The governor of a fu or ken was responsible for the overall supervision of elections held within the territory under his jurisdiction. These governors had been appointed
by, and were answerable to, the Minister for the Home Office. Yamagata had been in charge of the Home Office from December I885 to May 1890 when he was replaced by Saigo Tsugumichi; and he had had the Prime Minister1s portfolio, too, since December 1889» Therefore he was all but doubly responsible for the enforcement of the Law of Election; however, apart from cases like the Toyama query mentioned above, the
officials at the Home Office did not often intervene in the management of the election, but rather preferred to leave it almost entirely in the hands of the prefectural authorities. The prefectural governors, too, tended to keep themselves in the background. They had to issue a certain number of proclamations, ensure that there was an adequate supply of ballot forms, check the electoral rolls and results of the voting, and generally keep a watchful eye on the way things were developing; but, in essence, a governor1s function was to make sure that his subordinate
officials were carrying out the real work of the administration of the election in a manner that was both proper and efficient. The burden of this real work undoubtedly devolved on those
minor local government officials who were appointed to act as Returning Officers.
If a constituency was limited to a single gun or a single city (shi), its sub-prefect (guncho) or mayor (shicho) was Returning Officer. When several gun or shi were combined
into one constituency, the governor had to appoint one of the guncho or shicho to be Returning Officer. Likewise,
when a city had more than one constituency within its municipal boundaries, the governor nominated one of the urban district heads (kuchö) in each of the constituencies to be its
polling stations were put under the authority of the heads of the villages (son), towns (cho), or urban districts (ku) in which they were situated. Thus, in every case, the
most onerous tasks of electoral administration - that is, the responsibility of being a Returning Officer, and the supervision of the polling stations - fell to the senior local government official in the area concerned, Gunchö and kucho had been appointed to their posts; shicho, chocho, and soncho had been elected to theirs.
The Government, when drawing up the Law of Election,
had taken for granted the honesty of these petty functionaries. Events were to prove this assumption largely correct so far
as the Returning Officers were concerned; on the other hand, many of the local dignitaries who were not Returning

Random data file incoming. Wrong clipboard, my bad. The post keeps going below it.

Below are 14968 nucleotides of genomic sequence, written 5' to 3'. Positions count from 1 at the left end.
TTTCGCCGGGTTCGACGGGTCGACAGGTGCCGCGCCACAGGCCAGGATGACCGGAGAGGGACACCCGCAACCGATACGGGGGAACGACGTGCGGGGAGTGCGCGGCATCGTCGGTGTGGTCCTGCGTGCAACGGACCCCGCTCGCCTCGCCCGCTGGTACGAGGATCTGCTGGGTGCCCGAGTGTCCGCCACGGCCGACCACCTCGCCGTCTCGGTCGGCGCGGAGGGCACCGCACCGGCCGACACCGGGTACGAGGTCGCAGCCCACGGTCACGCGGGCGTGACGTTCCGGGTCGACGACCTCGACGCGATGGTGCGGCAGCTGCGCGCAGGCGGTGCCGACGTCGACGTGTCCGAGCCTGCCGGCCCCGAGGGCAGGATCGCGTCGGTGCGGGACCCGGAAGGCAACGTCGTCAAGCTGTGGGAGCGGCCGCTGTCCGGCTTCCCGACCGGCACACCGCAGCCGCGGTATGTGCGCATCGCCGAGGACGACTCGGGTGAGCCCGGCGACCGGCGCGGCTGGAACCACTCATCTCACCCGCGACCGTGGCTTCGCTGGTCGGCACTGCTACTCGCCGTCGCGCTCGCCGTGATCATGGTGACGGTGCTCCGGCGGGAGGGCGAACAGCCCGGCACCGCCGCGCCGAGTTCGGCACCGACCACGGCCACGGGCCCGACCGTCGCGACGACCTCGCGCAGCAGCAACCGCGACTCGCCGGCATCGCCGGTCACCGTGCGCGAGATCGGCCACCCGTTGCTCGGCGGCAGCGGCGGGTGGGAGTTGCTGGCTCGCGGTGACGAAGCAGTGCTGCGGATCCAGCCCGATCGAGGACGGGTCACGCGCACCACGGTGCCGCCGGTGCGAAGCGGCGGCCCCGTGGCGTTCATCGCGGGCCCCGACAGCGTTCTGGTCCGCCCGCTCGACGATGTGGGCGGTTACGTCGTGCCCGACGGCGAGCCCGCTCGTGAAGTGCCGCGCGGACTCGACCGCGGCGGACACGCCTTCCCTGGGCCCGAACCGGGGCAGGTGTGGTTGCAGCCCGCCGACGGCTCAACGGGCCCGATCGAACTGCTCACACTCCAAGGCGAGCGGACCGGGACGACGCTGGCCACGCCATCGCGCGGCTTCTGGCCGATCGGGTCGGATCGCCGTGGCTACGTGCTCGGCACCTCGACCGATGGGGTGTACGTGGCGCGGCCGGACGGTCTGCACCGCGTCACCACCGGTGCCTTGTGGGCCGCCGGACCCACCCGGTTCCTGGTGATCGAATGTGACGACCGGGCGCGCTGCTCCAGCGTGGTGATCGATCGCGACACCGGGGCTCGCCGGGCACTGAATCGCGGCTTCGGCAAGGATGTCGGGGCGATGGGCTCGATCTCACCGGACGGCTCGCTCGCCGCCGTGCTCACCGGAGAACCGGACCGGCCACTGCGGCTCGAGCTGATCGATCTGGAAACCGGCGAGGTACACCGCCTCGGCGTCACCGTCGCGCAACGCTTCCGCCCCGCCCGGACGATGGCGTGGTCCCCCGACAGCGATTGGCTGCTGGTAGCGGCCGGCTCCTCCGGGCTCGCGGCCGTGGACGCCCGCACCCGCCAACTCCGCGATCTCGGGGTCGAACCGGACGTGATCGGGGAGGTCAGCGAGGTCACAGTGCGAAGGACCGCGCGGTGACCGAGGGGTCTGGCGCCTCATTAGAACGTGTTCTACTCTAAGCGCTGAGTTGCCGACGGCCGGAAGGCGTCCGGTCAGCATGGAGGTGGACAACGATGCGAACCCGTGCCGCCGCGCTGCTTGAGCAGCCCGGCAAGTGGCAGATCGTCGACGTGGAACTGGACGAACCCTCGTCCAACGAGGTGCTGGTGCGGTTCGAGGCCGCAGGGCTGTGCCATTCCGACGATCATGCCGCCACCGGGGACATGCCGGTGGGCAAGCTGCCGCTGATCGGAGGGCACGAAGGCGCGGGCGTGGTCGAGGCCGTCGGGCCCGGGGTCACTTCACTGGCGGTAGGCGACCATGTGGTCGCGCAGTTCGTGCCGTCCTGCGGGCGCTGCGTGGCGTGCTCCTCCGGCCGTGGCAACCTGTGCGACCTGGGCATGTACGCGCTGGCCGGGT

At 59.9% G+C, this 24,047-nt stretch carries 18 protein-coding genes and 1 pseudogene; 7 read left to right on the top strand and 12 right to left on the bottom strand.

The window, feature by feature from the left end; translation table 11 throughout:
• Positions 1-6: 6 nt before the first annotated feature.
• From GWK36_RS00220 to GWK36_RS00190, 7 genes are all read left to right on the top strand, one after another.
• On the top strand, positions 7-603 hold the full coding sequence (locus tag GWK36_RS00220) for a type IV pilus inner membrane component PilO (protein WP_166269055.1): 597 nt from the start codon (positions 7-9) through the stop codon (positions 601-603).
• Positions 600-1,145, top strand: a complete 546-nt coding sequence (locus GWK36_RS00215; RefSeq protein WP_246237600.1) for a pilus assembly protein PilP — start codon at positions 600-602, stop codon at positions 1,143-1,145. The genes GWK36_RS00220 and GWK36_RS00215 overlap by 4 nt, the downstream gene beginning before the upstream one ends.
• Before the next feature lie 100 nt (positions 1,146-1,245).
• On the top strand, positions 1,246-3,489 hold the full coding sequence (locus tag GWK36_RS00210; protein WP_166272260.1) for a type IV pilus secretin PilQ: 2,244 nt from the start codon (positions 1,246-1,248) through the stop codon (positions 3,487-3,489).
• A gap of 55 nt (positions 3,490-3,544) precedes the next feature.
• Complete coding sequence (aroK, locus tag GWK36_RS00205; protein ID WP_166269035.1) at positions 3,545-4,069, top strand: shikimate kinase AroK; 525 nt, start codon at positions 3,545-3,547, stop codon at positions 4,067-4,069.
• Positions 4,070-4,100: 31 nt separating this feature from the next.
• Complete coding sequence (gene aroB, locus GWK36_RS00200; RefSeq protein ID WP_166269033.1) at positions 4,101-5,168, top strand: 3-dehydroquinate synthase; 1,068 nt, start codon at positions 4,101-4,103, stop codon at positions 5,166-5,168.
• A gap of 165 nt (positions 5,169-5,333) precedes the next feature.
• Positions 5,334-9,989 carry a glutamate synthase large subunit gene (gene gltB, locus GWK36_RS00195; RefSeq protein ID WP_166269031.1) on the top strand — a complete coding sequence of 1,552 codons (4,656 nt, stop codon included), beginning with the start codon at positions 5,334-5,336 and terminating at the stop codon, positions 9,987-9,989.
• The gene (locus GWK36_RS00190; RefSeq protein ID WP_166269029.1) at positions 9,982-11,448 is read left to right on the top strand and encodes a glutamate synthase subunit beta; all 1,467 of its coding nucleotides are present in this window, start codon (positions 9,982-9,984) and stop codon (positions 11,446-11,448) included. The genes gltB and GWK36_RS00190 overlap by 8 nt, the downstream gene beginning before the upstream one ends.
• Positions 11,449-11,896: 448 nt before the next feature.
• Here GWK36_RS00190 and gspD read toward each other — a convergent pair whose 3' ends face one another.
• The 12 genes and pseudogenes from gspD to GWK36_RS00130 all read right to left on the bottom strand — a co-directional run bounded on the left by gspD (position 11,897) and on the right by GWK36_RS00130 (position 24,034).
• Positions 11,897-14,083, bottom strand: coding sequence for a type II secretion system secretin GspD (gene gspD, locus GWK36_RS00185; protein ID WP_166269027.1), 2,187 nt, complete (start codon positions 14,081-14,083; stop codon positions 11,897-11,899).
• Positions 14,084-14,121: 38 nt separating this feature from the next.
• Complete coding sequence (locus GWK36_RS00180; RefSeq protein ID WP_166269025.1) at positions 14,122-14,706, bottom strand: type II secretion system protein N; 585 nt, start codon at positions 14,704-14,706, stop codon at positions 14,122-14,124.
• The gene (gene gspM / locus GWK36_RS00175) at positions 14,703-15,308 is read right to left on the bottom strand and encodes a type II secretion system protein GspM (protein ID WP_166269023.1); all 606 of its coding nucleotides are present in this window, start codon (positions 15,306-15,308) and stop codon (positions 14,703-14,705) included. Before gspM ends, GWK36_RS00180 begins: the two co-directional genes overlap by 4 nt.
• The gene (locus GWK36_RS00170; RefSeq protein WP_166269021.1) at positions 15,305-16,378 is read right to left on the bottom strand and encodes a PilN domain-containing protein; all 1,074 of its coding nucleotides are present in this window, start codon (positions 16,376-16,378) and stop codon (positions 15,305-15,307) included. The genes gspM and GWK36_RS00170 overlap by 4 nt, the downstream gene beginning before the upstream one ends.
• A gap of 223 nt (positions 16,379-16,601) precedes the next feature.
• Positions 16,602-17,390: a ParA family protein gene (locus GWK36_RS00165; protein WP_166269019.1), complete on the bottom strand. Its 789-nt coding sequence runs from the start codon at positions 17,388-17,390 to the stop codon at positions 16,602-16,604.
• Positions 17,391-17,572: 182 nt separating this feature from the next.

Officers used their position to influence the outcome of the election. Accordingly, in retrospect, it was felt by commentators on the election that it would have been better if the Government had issued supervisory regulations to
prevent improper conduct by the minor officials in charge of, or attached to, the administrative offices in every urban
ward, town, or village. An extreme example of this improper conduct occurred in the Fifth Constituency, Saitarna prefecture, where the heads of the towns and villages campaigned actively
Suematsu Kencho, Ni-ju-san Een-no So-Senkyo, MBZ, vol.3, p , 217.
on behalf of certain candidates and even held a meeting to assess their suitability. Reporting this, the pro-Government Tokyo Nichi Nichi Shimbun castigated it as an unhealthy
survival of the bad old custom of 1 revere officials, despise the people’• These local officials sometimes justified their partiality on the grounds that they were acting in their private, and not public, capacities; but the border between legitimate exercise of their rights as citizens and outright abuse of their office by way of fraud or coercion must have been frequently crossed.
The costs of the election in each constituency were to be met out of local taxes. There is no means of ascertaining what these costs actually were, but one may hazard a guess that they were not very high. The Returning officers, the supervisors of the polling stations, and the clerks who
worked at the polling stations or the offices of the Returning Officers were all full-time local government officials, and would have received no special emoluments for their electoral v/ork. Similarly, the polling stations themselves were
situated in public buildings, and so the authorities would not have had to pay rent for them. Consequently, apart from
such things as:- (i) the cost of printing special entry permits and ballot forms, of preparing the electoral rolls,
TNNS 22-6-90. 20
and of supplying the requisite memorandum books and writing materials, (ii) the price of the ballot boxes, and the
paying for the transport of them from outlying polling stations to the office of the Returning Officer after the voting was finished, and (iii) perhaps, the costs of any